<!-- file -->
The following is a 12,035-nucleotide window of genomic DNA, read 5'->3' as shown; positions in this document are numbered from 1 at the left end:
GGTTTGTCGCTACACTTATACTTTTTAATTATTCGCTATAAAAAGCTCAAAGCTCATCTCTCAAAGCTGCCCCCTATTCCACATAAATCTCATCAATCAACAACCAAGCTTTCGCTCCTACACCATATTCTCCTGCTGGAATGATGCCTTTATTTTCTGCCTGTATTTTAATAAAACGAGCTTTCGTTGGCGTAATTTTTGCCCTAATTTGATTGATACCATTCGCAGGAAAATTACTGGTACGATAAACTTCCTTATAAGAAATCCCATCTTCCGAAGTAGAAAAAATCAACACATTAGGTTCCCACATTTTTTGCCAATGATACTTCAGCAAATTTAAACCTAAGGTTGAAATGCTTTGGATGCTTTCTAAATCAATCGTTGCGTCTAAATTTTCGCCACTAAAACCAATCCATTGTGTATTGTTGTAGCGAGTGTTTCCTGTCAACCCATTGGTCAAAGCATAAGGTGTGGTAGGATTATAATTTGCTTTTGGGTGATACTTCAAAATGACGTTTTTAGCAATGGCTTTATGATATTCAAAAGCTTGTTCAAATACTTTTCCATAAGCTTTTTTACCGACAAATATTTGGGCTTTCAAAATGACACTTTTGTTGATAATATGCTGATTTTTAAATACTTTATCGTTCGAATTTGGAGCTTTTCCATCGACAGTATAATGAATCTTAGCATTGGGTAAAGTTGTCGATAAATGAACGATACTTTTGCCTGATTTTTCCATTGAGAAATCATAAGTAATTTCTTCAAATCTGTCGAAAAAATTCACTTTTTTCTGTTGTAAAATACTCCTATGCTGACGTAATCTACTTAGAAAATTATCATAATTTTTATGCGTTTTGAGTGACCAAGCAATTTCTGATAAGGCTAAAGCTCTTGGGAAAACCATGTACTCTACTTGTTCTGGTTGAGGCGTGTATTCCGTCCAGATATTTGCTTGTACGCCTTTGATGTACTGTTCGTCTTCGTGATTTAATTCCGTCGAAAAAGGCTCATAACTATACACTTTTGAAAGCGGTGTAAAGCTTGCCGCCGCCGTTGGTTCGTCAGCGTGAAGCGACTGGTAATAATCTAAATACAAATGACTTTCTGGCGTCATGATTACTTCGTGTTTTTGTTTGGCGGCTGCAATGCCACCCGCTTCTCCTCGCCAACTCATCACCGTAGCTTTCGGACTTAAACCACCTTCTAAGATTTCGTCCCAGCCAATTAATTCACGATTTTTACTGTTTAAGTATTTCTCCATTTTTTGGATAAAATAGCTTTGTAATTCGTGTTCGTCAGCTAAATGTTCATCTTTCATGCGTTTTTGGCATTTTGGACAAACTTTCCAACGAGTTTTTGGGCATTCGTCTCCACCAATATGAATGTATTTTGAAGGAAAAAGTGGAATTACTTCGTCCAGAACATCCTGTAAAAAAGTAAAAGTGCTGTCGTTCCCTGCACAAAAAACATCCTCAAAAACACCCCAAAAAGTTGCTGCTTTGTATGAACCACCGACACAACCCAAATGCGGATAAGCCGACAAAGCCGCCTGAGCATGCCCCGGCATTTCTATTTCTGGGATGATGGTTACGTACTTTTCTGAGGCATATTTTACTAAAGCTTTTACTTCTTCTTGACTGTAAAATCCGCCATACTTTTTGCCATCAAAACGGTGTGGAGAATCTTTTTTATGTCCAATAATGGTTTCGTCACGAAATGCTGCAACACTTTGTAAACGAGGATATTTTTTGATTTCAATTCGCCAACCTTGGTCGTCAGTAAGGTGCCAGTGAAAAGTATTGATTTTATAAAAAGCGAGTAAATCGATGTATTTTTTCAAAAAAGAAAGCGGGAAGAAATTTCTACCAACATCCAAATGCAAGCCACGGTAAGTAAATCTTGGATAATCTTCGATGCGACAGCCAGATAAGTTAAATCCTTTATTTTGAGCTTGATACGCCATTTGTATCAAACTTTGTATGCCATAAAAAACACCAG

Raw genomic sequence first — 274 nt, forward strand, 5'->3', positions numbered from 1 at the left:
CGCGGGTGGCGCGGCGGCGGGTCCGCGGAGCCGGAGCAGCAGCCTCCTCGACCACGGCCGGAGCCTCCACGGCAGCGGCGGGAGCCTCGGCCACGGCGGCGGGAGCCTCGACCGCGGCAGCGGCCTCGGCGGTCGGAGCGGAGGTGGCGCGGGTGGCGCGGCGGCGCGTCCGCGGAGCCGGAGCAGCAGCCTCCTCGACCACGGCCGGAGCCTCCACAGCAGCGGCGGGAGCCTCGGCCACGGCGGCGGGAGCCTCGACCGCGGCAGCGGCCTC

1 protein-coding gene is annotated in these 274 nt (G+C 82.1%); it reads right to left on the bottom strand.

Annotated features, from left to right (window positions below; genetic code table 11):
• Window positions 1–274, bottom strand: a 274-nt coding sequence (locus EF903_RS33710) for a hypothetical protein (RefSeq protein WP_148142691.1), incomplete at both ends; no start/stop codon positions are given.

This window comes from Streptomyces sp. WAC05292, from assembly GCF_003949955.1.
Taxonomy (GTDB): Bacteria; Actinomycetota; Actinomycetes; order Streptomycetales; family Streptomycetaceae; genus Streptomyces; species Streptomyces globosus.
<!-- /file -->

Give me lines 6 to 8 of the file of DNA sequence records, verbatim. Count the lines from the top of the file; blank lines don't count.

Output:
Annotated features, from left to right (window positions below; genetic code table 11):
• Window positions 1–274, bottom strand: a 274-nt coding sequence (locus EF903_RS33710) for a hypothetical protein (RefSeq protein WP_148142691.1), incomplete at both ends; no start/stop codon positions are given.

This window comes from Streptomyces sp. WAC05292, from assembly GCF_003949955.1.